The takeover regulations for companies listed in Norway are primarily governed by the Norwegian Securities Trading Act. Takeover recommendations are also included in the Norwegian Code of Corporate Governance, and are applicable to Norwegian listed companies and certain foreign companies listed in Norway. This column will look at what regulations apply and how they operate in practice.
A takeover typically starts with a voluntary offer. Investors should be aware, however, that mandatory offer requirements may be triggered if the threshold for such offers is exceeded by the acceptance of an offer by a sufficient percentage of shareholders of the target company.
The main difference between a mandatory and a voluntary offer is that under a voluntary bid, the offeror may make the bid conditional. The offer may also include consideration in addition to cash, for example shares in the offeror, or an affiliated company. The offeror will need to submit the offer to the supervisory authority for approval prior to publication. The validity of the offer must be for a minimum period of two weeks and a maximum 10 weeks.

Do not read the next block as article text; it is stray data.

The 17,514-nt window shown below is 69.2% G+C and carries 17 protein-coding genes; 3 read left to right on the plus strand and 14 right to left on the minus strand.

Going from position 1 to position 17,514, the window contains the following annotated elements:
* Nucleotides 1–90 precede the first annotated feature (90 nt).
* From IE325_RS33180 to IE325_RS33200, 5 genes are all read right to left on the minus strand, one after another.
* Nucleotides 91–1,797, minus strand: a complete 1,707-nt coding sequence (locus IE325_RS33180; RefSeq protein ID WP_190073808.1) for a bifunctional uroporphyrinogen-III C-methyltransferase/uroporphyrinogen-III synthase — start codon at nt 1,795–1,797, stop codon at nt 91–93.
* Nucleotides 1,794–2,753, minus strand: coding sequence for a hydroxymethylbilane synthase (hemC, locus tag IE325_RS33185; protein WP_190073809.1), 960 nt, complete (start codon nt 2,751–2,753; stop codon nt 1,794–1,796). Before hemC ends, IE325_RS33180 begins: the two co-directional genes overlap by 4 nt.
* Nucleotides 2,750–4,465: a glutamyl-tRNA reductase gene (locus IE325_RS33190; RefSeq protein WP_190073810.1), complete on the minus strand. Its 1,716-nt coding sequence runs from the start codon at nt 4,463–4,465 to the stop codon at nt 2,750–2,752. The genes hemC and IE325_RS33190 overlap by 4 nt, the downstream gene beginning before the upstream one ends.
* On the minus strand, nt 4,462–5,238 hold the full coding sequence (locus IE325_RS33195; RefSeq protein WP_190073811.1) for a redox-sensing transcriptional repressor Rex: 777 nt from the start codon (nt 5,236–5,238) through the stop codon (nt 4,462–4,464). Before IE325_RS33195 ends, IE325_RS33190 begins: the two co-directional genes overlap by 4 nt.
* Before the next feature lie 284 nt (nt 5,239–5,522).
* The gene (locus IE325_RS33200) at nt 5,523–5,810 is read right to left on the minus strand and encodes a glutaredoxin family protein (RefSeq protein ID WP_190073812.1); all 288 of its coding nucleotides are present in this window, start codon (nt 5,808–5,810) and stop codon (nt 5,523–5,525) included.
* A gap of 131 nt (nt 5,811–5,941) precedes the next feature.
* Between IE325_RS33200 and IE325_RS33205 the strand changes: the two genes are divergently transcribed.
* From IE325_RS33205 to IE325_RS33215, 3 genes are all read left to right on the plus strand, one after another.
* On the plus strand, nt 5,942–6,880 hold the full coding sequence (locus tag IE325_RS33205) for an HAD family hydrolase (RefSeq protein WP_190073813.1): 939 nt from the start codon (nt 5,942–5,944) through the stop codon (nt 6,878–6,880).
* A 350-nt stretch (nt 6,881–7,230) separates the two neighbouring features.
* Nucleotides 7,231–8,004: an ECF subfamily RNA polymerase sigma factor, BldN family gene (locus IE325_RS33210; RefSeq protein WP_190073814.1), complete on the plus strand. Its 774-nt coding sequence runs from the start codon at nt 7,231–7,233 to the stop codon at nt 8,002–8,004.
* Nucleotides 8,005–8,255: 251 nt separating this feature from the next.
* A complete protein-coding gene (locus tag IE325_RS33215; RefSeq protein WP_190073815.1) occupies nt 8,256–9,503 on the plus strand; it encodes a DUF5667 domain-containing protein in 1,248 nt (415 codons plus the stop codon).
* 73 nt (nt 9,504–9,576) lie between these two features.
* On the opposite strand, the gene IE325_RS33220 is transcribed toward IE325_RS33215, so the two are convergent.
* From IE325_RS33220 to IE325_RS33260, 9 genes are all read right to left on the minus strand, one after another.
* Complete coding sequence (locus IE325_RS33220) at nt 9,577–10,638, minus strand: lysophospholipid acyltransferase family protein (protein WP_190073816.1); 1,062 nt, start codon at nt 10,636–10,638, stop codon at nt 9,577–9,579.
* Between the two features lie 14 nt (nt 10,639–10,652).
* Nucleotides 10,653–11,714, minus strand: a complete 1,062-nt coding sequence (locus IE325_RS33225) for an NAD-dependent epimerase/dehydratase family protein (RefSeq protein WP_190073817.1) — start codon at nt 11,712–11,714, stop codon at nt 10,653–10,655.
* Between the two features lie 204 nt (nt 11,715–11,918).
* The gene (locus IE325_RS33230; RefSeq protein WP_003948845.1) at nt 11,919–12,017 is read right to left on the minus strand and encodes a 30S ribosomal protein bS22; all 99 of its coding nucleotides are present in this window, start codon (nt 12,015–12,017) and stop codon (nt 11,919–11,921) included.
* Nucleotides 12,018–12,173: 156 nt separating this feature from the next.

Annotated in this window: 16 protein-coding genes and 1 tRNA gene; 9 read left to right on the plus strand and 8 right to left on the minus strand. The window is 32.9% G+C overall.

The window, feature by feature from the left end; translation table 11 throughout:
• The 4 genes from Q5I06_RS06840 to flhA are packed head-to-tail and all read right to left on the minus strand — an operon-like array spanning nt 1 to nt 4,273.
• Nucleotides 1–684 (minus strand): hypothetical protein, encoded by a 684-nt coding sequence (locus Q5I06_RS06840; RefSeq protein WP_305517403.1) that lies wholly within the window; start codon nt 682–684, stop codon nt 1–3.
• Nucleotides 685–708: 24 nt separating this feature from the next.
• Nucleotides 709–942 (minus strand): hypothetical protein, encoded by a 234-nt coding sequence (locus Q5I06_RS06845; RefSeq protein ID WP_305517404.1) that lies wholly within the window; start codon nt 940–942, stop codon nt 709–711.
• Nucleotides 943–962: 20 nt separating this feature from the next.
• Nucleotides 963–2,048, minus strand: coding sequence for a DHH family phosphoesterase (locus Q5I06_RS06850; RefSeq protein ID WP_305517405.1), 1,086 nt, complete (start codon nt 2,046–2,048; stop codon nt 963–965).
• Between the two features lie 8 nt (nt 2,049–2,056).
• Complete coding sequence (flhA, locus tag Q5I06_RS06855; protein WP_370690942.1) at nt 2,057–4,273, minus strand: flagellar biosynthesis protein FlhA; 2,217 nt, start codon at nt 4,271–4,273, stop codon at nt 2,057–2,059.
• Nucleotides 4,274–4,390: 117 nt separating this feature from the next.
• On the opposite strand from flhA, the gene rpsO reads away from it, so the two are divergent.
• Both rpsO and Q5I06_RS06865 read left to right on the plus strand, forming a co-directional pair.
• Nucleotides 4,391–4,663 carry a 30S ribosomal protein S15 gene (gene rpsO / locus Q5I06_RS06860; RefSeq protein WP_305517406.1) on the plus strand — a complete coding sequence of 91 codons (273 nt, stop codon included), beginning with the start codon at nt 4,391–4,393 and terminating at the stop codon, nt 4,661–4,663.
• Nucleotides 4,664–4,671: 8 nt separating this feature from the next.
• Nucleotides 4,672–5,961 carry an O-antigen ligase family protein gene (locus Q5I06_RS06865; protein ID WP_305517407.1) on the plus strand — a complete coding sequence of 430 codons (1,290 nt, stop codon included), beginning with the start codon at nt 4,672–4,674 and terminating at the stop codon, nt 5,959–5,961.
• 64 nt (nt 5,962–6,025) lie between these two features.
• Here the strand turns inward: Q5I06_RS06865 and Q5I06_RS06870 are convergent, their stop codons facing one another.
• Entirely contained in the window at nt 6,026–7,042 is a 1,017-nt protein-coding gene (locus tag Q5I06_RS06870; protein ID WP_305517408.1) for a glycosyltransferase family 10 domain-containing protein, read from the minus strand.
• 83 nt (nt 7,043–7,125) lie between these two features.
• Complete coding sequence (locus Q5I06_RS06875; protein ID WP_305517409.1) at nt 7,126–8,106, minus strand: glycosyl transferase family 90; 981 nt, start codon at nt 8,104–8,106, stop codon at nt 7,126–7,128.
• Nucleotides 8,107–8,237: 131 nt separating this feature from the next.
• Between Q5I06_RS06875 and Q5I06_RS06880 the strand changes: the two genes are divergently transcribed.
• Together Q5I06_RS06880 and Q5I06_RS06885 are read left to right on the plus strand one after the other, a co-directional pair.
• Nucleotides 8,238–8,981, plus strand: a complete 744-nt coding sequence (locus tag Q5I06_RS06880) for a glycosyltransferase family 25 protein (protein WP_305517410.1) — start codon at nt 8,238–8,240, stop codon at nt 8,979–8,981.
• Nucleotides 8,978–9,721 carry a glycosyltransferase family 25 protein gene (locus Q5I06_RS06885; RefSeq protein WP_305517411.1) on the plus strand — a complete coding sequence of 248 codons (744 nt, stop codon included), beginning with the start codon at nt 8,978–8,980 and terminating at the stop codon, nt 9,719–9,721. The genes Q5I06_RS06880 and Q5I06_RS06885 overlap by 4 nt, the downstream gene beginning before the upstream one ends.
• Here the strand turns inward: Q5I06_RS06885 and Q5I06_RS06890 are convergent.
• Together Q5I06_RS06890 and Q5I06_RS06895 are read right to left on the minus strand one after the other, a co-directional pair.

The board of the target company is required to issue a statement regarding the offer, and it will need to disclose its opinion as to the effect of the offer for the target company. Normally, the target company will appoint a financial adviser to give an opinion as to the fairness of the offer. The offeror is under an obligation to treat the shareholders of the target company equally, but it may purchase shares in the target prior to launching a voluntary offer.
Any person or consolidated group that acquires more than a third of the voting rights of a Norwegian listed company must make an unconditional offer to acquire all the issued shares of the company within four weeks. This mandatory offer requirement is also triggered when a shareholder, through several acquisitions, achieves control of 40% or 50% or more of the voting rights in the company, assuming that the shares are not acquired under the initial mandatory offer. As an alternative to making a mandatory offer, the investor may choose to reduce its shareholding within four weeks.